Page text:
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Penn State wrestler Aaron Brooks defeated Northern Iowa’s Parker Keskeisen to win his third straight individual NCAA title over the weekend. Moments after winning the championship, Brooks talked about how his belief in Jesus Christ helped push him to the win.
Not only did Brooks profess his Christian faith during his post-match interview, but also he called Muhammad a false prophet. That caught the attention of many who are now calling Brooks anti-Muslim.
“Christ’s resurrection is everything,” Brooks said after his win. “Not just his life, his death and resurrection. You can only get that through Him. The Holy Spirit only through Him. No false prophets, no Muhammad or no anyone else. Only Jesus Christ himself.
Muhammad is the founder and main prophet of Islam.
The 22-year-old was called out by a number of people on social media for his comment about Muhammad being a false prophet.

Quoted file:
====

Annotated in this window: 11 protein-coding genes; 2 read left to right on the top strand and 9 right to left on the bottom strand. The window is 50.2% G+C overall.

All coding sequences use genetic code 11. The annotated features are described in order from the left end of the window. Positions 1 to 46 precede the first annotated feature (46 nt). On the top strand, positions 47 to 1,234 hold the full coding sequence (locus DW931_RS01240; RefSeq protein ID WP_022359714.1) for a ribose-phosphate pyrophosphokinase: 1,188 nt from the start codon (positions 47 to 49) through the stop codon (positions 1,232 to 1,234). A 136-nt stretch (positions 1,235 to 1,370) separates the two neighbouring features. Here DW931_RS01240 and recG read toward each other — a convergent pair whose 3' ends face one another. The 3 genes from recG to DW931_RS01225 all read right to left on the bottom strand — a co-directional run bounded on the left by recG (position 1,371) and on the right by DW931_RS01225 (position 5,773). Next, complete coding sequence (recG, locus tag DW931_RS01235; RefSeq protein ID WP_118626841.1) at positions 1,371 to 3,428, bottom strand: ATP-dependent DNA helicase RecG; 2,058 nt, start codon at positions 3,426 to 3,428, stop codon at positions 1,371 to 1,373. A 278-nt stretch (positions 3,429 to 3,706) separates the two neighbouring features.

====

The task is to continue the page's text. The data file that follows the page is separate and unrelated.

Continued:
According to Fox News, Brooks told the Penn State student newspaper about his faith and how he believes there is a higher purpose behind his dominance on the wrestling mat.
“This platform is great to wrestle on, but it’s to glorify God,” he said. “This stuff comes and goes. I’m blessed with this opportunity, these gifts. They’re not mine. He gives them to me to bring glory to Him.”
Brooks, a senior from Hagerstown, Maryland, helped the Nittany Lions to what was their 10th team title since the 2009-10 season with his win in the 184-pound finals on Saturday.
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“Thomas saith unto him, Lord, we know not whither thou goest; and how can we know the way?
Jesus saith unto him, I am the way, the truth, and the life: no man cometh unto the Father, but by me.”
There is a book called Sword and Scimitar: Fourteen Centuries of War Between Islam and the West by Raymond Ibrahim, an Egyptian Christian. The foreword alone contains more than most Americans are taught in school. Americans and Christians will do well to learn this history.